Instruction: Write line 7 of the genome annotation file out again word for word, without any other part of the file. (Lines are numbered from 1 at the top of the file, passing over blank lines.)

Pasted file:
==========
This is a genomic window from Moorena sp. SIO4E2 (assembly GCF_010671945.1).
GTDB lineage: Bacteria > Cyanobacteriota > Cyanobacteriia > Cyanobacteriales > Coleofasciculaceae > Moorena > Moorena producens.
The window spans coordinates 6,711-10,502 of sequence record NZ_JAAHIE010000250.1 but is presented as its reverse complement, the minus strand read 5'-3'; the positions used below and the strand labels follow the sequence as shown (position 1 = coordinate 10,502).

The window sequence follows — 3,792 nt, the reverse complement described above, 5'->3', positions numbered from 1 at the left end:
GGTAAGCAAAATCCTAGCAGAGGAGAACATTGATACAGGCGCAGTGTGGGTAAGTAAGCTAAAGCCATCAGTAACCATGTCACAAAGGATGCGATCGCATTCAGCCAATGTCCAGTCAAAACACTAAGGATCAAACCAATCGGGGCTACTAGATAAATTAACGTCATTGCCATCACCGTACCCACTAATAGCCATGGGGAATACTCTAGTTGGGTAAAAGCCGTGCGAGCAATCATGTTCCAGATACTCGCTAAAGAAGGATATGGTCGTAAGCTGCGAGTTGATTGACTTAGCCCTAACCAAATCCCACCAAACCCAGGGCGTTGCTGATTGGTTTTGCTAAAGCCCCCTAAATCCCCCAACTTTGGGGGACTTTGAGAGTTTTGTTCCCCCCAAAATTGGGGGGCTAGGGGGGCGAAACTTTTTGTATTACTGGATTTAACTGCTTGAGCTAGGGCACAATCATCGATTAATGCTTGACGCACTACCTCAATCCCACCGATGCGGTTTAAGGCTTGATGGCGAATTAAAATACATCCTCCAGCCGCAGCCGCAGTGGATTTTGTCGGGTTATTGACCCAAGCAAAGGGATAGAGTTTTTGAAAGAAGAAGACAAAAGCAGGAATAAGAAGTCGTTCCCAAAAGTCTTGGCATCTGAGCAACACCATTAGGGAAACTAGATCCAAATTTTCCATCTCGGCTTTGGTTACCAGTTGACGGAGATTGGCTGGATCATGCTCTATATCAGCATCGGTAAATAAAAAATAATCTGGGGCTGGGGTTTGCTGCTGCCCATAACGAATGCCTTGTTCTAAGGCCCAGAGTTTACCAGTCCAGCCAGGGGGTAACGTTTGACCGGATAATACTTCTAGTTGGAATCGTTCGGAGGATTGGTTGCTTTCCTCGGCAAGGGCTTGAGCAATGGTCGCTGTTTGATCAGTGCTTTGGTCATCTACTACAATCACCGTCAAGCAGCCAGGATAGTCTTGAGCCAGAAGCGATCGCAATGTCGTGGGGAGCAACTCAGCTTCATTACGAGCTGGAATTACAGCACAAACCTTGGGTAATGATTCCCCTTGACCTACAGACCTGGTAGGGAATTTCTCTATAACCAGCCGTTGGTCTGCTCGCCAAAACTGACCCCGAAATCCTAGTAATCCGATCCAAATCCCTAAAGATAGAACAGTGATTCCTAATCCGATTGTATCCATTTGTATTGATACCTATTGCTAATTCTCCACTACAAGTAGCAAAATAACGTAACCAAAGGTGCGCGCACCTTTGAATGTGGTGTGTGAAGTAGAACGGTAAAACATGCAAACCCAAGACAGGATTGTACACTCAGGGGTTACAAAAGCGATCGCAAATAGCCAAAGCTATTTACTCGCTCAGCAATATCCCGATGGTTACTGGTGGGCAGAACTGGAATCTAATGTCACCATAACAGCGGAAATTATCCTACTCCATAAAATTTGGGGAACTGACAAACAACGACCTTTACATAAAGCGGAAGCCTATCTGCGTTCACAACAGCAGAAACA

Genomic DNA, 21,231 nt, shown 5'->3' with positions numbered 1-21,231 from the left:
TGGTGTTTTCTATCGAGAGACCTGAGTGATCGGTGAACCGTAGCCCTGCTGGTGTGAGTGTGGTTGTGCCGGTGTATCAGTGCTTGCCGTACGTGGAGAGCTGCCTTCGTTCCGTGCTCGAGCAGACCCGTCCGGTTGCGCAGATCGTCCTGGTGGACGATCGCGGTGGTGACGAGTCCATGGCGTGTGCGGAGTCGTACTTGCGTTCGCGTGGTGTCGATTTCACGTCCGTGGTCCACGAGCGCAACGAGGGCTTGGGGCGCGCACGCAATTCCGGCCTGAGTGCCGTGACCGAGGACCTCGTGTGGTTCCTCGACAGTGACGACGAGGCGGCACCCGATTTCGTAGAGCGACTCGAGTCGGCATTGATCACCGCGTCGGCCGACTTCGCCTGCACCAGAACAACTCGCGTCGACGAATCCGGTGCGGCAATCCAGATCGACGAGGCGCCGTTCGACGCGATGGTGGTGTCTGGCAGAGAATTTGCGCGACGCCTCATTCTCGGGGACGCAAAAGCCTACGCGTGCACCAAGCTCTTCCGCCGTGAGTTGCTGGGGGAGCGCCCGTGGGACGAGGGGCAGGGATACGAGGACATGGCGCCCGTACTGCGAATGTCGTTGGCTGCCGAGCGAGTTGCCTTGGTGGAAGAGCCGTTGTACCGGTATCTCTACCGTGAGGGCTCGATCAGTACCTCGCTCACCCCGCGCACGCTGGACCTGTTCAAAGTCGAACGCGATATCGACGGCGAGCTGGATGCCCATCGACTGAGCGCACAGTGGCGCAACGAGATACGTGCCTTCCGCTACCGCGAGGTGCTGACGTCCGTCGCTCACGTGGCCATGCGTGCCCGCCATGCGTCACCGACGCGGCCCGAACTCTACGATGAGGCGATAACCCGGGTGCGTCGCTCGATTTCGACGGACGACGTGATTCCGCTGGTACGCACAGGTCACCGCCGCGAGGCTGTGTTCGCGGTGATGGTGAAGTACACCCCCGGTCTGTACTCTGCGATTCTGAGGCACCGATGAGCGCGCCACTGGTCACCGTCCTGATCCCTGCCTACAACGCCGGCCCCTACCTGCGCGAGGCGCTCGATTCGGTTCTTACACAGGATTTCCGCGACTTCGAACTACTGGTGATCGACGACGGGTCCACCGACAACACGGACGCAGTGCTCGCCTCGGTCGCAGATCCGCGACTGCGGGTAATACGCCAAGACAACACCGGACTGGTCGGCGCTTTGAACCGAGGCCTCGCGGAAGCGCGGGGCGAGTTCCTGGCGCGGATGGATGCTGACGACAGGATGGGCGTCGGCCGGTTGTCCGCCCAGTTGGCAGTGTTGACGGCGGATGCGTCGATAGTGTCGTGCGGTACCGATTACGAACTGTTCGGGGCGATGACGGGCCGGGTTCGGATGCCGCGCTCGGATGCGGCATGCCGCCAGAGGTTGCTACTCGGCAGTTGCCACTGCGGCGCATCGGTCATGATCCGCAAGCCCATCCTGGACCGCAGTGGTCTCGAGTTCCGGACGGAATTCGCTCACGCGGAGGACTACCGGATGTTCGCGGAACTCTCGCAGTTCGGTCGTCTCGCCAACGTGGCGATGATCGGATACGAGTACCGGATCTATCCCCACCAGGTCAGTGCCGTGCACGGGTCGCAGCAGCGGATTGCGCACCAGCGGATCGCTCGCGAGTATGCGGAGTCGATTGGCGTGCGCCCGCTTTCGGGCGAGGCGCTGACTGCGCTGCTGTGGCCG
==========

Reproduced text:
TGGTGTTTTCTATCGAGAGACCTGAGTGATCGGTGAACCGTAGCCCTGCTGGTGTGAGTGTGGTTGTGCCGGTGTATCAGTGCTTGCCGTACGTGGAGAGCTGCCTTCGTTCCGTGCTCGAGCAGACCCGTCCGGTTGCGCAGATCGTCCTGGTGGACGATCGCGGTGGTGACGAGTCCATGGCGTGTGCGGAGTCGTACTTGCGTTCGCGTGGTGTCGATTTCACGTCCGTGGTCCACGAGCGCAACGAGGGCTTGGGGCGCGCACGCAATTCCGGCCTGAGTGCCGTGACCGAGGACCTCGTGTGGTTCCTCGACAGTGACGACGAGGCGGCACCCGATTTCGTAGAGCGACTCGAGTCGGCATTGATCACCGCGTCGGCCGACTTCGCCTGCACCAGAACAACTCGCGTCGACGAATCCGGTGCGGCAATCCAGATCGACGAGGCGCCGTTCGACGCGATGGTGGTGTCTGGCAGAGAATTTGCGCGACGCCTCATTCTCGGGGACGCAAAAGCCTACGCGTGCACCAAGCTCTTCCGCCGTGAGTTGCTGGGGGAGCGCCCGTGGGACGAGGGGCAGGGATACGAGGACATGGCGCCCGTACTGCGAATGTCGTTGGCTGCCGAGCGAGTTGCCTTGGTGGAAGAGCCGTTGTACCGGTATCTCTACCGTGAGGGCTCGATCAGTACCTCGCTCACCCCGCGCACGCTGGACCTGTTCAAAGTCGAACGCGATATCGACGGCGAGCTGGATGCCCATCGACTGAGCGCACAGTGGCGCAACGAGATACGTGCCTTCCGCTACCGCGAGGTGCTGACGTCCGTCGCTCACGTGGCCATGCGTGCCCGCCATGCGTCACCGACGCGGCCCGAACTCTACGATGAGGCGATAACCCGGGTGCGTCGCTCGATTTCGACGGACGACGTGATTCCGCTGGTACGCACAGGTCACCGCCGCGAGGCTGTGTTCGCGGTGATGGTGAAGTACACCCCCGGTCTGTACTCTGCGATTCTGAGGCACCGATGAGCGCGCCACTGGTCACCGTCCTGATCCCTGCCTACAACGCCGGCCCCTACCTGCGCGAGGCGCTCGATTCGGTTCTTACACAGGATTTCCGCGACTTCGAACTACTGGTGATCGACGACGGGTCCACCGACAACACGGACGCAGTGCTCGCCTCGGTCGCAGATCCGCGACTGCGGGTAATACGCCAAGACAACACCGGACTGGTCGGCGCTTTGAACCGAGGCCTCGCGGAAGCGCGGGGCGAGTTCCTGGCGCGGATGGATGCTGACGACAGGATGGGCGTCGGCCGGTTGTCCGCCCAGTTGGCAGTGTTGACGGCGGATGCGTCGATAGTGTCGTGCGGTACCGATTACGAACTGTTCGGGGCGATGACGGGCCGGGTTCGGATGCCGCGCTCGGATGCGGCATGCCGCCAGAGGTTGCTACTCGGCAGTTGCCACTGCGGCGCATCGGTCATGATCCGCAAGCCCATCCTGGACCGCAGTGGTCTCGAGTTCCGGACGGAATTCGCTCACGCGGAGGACTACCGGATGTTCGCGGAACTCTCGCAGTTCGGTCGTCTCGCCAACGTGGCGATGATCGGATACGAGTACCGGATCTATCCCCACCAGGTCAGTGCCGTGCACGGGTCGCAGCAGCGGATTGCGCACCAGCGGATCGCTCGCGAGTATGCGGAGTCGATTGGCGTGCGCCCGCTTTCGGGCGAGGCGCTGACTGCGCTGCTGTGGCCG